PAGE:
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Publication numberUS20070250518 A1
Publication typeApplication
Application numberUS 11/407,566
Publication dateOct 25, 2007
Filing dateApr 19, 2006
Priority dateApr 19, 2006
Also published asUS20090077166
Publication number11407566, 407566, US 2007/0250518 A1, US 2007/250518 A1, US 20070250518 A1, US 20070250518A1, US 2007250518 A1, US 2007250518A1, US-A1-20070250518, US-A1-2007250518, US2007/0250518A1, US2007/250518A1, US20070250518 A1, US20070250518A1, US2007250518 A1, US2007250518A1
InventorsSimon Chu, Richard Dayan, Eric Kern, Phuong Nguyen
Original AssigneeChu Simon C, Dayan Richard A, Kern Eric R, Nguyen Phuong T
Export CitationBiBTeX, EndNote, RefMan
External Links: USPTO, USPTO Assignment, Espacenet
Method and system for correlating location information of a server
US 20070250518 A1
Abstract
A method and system for correlating location information of a server. More particularly, embodiments of the present invention provide a method that includes causing a node to obtain correlation of a first address of at least one target server with a second address of the at least one target server based on the second address of the at least one target server and a plurality of addresses similar in type to the first address. The method further includes retrieving the correlation from the node. As a result, a client may access the correlated location information and communicate directly with the target server.
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Claims(28)
1. A method for correlating location information of a server, the method comprising:
causing a node to obtain correlation of a first address of at least one target server with a second address of the at least one target server based on the second address of the at least one target server and a plurality of addresses similar in type to the first address; and
retrieving the correlation from the node.
2. The method of claim 1 further comprising correlating the first address and the second address of the at least one target server with a server position of the at least one target server.
3. The method of claim 2 wherein the server position is a slot number.
4. The method of claim 1 further comprising:
receiving a correlation request from a client; and
transmitting the first address, the second address, and the server position to the client in response to the correlation request.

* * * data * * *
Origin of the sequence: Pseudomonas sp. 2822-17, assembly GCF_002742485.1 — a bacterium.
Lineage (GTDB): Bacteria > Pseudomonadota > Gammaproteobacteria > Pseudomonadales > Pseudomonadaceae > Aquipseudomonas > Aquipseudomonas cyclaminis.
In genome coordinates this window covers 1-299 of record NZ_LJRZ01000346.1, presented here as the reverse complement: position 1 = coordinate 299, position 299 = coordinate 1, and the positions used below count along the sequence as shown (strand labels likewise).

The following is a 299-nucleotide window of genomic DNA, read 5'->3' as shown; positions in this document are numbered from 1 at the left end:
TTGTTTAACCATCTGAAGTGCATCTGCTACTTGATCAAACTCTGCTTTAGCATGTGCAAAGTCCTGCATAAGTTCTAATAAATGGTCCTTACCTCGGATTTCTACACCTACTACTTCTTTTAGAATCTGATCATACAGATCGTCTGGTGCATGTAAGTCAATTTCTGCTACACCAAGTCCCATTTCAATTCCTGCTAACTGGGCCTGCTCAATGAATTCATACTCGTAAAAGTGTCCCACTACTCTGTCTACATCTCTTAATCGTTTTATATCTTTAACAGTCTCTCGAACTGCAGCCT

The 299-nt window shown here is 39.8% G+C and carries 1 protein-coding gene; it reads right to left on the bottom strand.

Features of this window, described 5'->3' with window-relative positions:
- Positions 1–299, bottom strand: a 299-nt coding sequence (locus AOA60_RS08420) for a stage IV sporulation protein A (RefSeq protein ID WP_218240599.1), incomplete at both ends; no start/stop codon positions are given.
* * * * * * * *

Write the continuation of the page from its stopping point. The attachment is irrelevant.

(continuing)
5. The method of claim 1 wherein the first address is an Internet Protocol (IP) address.
6. The method of claim 1 wherein the second address is a media access control (MAC) address.
7. The method of claim 1 wherein the node is a switch.
8. A computer-readable medium containing program instructions for correlating location information of a server, the program instructions which when executed by a computer system cause the computer system to execute a method comprising:
causing a node to obtain correlation of a first address of at least one target server with a second address of the at least one target server based on the second address of the at least one target server and a plurality of addresses similar in type to the first address; and
retrieving the correlation from the node.
9. The computer-readable medium of claim 8 further comprising program instructions for correlating the first address and the second address of the at least one target server with a server position of the at least one target server.
10. The computer-readable medium of claim 9 wherein the server position is a slot number.
11. The computer-readable medium of claim 8 further comprising program instructions for:
receiving a correlation request from a client; and
transmitting the first address, the second address, and the server position to the client in response to the correlation request.
12. The computer-readable medium of claim 8 wherein the first address is an Internet Protocol (IP) address.
13. The computer-readable medium of claim 8 wherein the second address is a media access control (MAC) address.